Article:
Our current system is asking a lot of teachers and if you’ve ever worked in schools supporting adult learners in new instructional practices, you know that coaching adults is both rewarding and complex. Teachers have a variety of belief systems, content knowledge and “go-to” instructional strategies that are deeply embedded and often hard to change. Nevertheless, we know that instructional coaching actually does work to move teacher practice and improve student achievement. The question we want to answer is, “How do we best match our coaching moves to the needs of the teacher?”
There have been many insightful and powerful books written about coaching. We have been informed and supported by research and ideas about coaching from thought leaders across many disciplines, including education, medicine, and business. Yet our experience in coaching in hundreds of classrooms across the country has led us to develop some new ideas to navigate the complexities in the coaching relationship.
So here’s a mental model that we’ve created–an idea still in its infancy as we continue to refine through practice and our own coaching –that provides a visual representation of the complexity of the coaching relationship. We call it the “4 I’s of Instructional Coaching.
Initially we began with only 3 I’s, building off the work of our colleague Connie Jacquays who helped us name and categorize what teachers need in order to make lasting change in the classroom. Coaches need to support teachers as they shift their beliefs about teaching and learning, deepen their content knowledge, and refine their instructional practices. When we thought about what a teacher “needs” in order to do those three things we explored these categories.
- When a teacher needs to shift their beliefs, coaching looks a lot like inspiration.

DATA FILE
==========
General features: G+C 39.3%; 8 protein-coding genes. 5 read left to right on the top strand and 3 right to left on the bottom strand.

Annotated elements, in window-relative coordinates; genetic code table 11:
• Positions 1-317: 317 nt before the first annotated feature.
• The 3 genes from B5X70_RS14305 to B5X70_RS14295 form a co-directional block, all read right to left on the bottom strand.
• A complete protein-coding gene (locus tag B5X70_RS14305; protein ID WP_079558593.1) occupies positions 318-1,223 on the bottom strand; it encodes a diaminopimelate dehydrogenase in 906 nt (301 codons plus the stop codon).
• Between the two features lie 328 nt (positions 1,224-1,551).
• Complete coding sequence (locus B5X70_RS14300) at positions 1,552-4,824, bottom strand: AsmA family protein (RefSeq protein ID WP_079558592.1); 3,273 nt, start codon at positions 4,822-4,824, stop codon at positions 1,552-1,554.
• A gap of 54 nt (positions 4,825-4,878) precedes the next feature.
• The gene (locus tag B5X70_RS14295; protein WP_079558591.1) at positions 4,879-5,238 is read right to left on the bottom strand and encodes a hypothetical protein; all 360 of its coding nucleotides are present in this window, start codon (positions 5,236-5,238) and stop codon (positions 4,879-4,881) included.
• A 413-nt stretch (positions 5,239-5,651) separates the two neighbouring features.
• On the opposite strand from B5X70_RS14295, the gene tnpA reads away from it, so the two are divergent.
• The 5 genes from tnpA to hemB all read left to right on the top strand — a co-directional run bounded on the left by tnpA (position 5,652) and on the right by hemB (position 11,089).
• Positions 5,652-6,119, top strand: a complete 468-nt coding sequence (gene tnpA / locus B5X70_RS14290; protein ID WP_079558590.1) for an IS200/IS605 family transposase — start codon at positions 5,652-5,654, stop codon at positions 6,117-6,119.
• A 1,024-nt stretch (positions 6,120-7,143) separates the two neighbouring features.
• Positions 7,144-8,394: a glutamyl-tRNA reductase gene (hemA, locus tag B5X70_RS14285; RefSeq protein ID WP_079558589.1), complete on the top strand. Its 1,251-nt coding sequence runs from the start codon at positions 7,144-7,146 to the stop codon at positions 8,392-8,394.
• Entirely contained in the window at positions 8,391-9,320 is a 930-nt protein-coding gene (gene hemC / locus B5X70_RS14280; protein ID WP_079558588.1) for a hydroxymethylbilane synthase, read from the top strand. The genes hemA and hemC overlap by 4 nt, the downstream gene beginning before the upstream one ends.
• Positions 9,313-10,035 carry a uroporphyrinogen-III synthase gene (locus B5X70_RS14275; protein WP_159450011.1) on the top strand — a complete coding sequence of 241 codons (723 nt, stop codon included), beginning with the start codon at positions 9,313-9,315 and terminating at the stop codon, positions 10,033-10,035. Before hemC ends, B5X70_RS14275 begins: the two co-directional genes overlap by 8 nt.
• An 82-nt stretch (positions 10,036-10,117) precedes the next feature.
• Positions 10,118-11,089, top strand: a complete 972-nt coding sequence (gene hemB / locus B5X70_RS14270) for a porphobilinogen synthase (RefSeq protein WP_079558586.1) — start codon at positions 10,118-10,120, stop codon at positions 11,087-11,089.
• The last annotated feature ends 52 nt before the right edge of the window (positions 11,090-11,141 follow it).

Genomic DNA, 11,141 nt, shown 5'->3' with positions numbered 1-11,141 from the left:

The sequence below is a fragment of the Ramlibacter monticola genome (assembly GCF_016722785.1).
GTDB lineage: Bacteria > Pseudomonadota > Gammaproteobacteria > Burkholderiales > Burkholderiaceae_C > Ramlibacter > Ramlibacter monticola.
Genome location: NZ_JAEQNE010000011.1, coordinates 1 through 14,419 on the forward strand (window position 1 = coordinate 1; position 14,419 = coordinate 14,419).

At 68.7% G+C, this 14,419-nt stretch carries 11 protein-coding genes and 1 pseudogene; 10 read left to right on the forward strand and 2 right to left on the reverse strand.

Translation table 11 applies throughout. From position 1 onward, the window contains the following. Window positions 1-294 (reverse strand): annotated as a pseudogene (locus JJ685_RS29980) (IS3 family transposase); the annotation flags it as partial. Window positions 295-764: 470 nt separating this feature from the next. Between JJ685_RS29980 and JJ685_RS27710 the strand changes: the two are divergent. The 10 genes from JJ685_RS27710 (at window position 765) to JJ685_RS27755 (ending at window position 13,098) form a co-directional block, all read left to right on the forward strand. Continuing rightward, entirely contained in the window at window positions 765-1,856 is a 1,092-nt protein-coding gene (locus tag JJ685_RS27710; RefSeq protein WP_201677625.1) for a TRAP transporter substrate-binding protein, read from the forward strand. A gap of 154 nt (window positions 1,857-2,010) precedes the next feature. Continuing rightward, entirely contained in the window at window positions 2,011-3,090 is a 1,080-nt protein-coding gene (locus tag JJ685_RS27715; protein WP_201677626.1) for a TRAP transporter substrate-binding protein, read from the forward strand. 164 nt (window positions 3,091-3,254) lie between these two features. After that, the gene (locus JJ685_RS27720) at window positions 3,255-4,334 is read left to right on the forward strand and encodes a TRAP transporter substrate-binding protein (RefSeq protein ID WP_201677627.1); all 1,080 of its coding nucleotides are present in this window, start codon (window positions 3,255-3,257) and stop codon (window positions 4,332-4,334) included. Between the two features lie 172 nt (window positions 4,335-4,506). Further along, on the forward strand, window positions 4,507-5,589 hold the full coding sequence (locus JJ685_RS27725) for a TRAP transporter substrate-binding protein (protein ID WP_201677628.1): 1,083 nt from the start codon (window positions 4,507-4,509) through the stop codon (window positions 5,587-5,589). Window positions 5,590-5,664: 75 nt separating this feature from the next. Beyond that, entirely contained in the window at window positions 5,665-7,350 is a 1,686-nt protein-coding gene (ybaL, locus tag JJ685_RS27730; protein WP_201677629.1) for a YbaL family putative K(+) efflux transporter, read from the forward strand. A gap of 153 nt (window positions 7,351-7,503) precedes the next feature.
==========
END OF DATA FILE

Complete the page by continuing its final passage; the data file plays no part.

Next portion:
- When a teacher needs to deepen their content knowledge, coaching looks a lot like providing information.
- When a teacher needs to refine their instructional practice, coaching looks a lot like helping with implementation.
Those 3 I’s were aligned with our experience, easy to remember and seemed to resonate with other coaches that we worked with. It felt like we were onto something.
However, the more that we thought about this idea, the more we realized that those 3 I’s were insufficient in and of themselves. Coaches could inspire, inform and implement ad nauseum and still not see change in the teachers with whom they worked. We observed that many times there is an invisible barrier often to the work of coaching in the first place. Teachers often have many competing priorities, from new curricular initiatives and challenging classroom dynamics to personal responsibilities that compete with professional ones, such as caring for young children or looking after aging parents. All of this can lead to what feels like resistance to coaching.
This noticing led us to name our fourth I in our framework – investment. When a teacher doesn’t have agency and ownership over their learning, change, if it happens at all, is superficial. And that’s because there is a misalignment between what matters to the teacher (at least in this moment) and the work of the coach. It’s these times that can be so tricky, and even demoralizing, for both the coach and the teacher.
That’s why the fourth I (investment) is so critical and why we suggest that instead of beginning with action, the coaching shifts to a conversation where the coach is an active listener. The art of listening to understand what is going on for a teacher is just as much the work of coaching as dazzling them with an inspirational demonstration lesson, digging deeper into standards to understand the information, or sitting side-by-side and lesson planning to implement an effective strategy.
It is our hope that this mental model and the 4 I’s help you think intentionally about matching your coaching to the needs of teachers. In our next blog post, we will unpack some specific examples for how you might use this 4 I’s framework in your thinking and work with teachers and students.